Gareth Butterfield takes a deliberately sideways glance at the Volvo S90 saloon
WHEN I tested Volvo’s V90, its complete reimagining of the classic Volvo estate, I loved it.
And then when I saw the S90, the saloon version, I loved that too. At least, I was won over right up to the point I saw the back end.
It’s as if it was designed by someone who hadn’t really looked at the rest of the car and noted its elegant, classy and understated details.
Some may argue its weird, book-end style lights are stylish and that’s fine. Sequin shoes are also stylish, apparently, but I’m not going to swap my loafers for a pair any time soon.
But I know people that really like the back end of the S90 and I’ll freely admit it’s not hideous enough to put me off the car entirely, so I’ll overlook it for now. Because everything else about the S90 is top-notch.
Like the V90 which came out before it and is now a familiar sight its interior is exquisite – there’s no other word for it.
It could be said that all the current Volvos from the Xc60 up the XC90 have broadly identical interiors, but that’s like complaining that all the daffodils in a verge by the side of the road look alike – they’re all lovely to look at, so what’s the problem?
In fact, the current crop of Volvo interiors are the best in the business. The huge, 9in central display works like an iPad and, while it’s not the easiest way to alter settings on the move, it’s one of the best systems on the market.
The thick-rimmed steering wheel feel lovely in the hand, the materials used everywhere are lovely and then there’s the seats. They are, quite frankly, among the most comfortable seats you’ll find in any car.
And they’re actually surprisingly thin, which means they preserve space in the rear, which is really good. There’s a big transmission tunnel, so the rear space is better for four people than it is for five, but it’s certainly more spacious than some of its rivals.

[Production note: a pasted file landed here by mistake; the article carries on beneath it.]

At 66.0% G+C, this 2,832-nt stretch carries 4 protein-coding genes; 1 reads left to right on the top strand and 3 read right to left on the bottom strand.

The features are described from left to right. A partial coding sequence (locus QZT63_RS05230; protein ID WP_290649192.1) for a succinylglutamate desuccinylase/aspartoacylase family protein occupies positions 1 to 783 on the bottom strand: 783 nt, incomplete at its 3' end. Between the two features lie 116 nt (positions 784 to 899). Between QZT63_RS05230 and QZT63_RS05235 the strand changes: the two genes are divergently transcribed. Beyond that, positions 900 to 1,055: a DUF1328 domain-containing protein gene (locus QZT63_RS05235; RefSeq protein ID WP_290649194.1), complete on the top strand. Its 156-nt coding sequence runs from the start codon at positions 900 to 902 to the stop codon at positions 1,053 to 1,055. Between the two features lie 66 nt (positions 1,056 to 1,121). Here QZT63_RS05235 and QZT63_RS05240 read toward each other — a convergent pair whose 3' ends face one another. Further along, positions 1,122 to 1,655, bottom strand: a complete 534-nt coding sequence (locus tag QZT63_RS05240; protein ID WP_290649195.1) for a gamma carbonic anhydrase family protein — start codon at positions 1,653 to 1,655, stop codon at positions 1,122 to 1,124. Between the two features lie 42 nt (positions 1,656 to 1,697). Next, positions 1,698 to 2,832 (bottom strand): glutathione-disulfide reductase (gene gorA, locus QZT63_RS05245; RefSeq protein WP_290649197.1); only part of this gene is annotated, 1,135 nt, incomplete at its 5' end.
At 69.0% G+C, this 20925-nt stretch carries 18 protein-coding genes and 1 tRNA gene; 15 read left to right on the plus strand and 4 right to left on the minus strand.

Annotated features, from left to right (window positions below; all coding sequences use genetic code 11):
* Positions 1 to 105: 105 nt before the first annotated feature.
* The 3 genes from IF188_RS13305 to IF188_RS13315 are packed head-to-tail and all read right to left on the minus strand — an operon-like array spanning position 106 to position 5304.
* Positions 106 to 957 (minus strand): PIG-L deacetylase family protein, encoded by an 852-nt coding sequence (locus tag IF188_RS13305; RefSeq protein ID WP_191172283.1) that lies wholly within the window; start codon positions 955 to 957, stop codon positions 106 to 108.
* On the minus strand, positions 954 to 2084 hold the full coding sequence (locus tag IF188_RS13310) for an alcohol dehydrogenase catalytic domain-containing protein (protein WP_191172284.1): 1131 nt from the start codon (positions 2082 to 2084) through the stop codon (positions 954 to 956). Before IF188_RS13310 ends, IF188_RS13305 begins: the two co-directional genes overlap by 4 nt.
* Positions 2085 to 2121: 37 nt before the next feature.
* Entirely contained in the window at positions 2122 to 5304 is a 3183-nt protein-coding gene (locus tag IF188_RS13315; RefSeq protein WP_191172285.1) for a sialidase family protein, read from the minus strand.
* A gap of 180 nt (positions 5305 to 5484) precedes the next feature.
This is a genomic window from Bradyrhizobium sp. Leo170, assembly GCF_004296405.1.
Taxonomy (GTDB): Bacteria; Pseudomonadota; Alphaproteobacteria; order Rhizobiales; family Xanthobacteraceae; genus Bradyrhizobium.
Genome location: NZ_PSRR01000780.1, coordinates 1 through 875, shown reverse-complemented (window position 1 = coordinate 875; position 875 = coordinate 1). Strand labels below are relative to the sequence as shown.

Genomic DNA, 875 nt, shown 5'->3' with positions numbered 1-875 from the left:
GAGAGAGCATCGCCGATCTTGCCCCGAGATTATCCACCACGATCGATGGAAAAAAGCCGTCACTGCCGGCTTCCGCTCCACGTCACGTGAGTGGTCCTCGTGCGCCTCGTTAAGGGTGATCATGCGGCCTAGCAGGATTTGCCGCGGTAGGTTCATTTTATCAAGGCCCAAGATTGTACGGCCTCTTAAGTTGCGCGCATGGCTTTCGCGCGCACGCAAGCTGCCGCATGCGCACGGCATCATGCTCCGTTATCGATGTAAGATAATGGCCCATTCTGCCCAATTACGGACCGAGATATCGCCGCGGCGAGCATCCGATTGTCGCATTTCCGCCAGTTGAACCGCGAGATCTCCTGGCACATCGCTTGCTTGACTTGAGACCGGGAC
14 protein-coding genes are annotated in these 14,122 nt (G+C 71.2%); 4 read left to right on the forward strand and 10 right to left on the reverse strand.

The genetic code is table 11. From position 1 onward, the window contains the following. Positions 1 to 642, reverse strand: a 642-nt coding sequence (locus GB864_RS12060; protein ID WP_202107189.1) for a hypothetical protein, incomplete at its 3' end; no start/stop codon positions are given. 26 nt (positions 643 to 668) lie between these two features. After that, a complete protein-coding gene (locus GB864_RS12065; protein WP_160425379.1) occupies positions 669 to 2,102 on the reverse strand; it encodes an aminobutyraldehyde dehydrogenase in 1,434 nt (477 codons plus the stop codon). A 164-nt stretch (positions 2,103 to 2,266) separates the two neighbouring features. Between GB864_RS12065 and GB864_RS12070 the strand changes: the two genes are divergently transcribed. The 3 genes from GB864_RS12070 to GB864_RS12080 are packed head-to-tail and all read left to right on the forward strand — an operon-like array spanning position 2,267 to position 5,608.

The boot is good, too. There’s lots of space, a wide opening and plenty of natty storage gadgets, including net-pockets and hooks. A standard electrically-opening bootlid is also a welcome addition.
As you’d expect from a Volvo its handling finesse is tempered somewhat by its ride comfort. If you want a sporty drive, buy a BMW.
The BMW’s other bonus over the S90 is its automatic gearbox. In the S90 the standard eight-speed box is smooth enough, but it can be a bit slow to react. You can also have a BMW engine with more than four-cylinders, which is more than can be said for the Volvo.
That said, the S90’s mid-range D4 engine is brilliant. It’s a four-pot diesel with 194bhp but it honestly feels more powerful. Acceleration is adequately brisk and it never feels over-worked, even in such a big car.
Of course, this being a Volvo, it’s loaded with safety kit. My test car came with the brilliant semi-autonomous Pilot Assist and there’s Lane-Keep Assist, autonomous emergency braking and all the other safety measures Volvo piles into its latest cars.
At a shade under £35,000 the S90 neatly undercuts some of its German rivals. And even those it’s closer to don’t come with the standard kit that’s on offer in the Volvo. Even in the base-spec Momentum there’s plenty of equipment thrown in.
In the past, the saloon version of the mid-range Volvo offerings has always been the poorer seller. They’ve always been out-classed by rivals and buyers usually opt for the more practical estate versions.
However this time Volvo has a winning formula which is carried over lock, stock and barrel from its bigger cars and this means it’s every bit as good as it’s big-booted stable-mate.
If I was in the market for a saloon it’s the car I’d pick. I guess I’d just have to learn to live with those rear lights.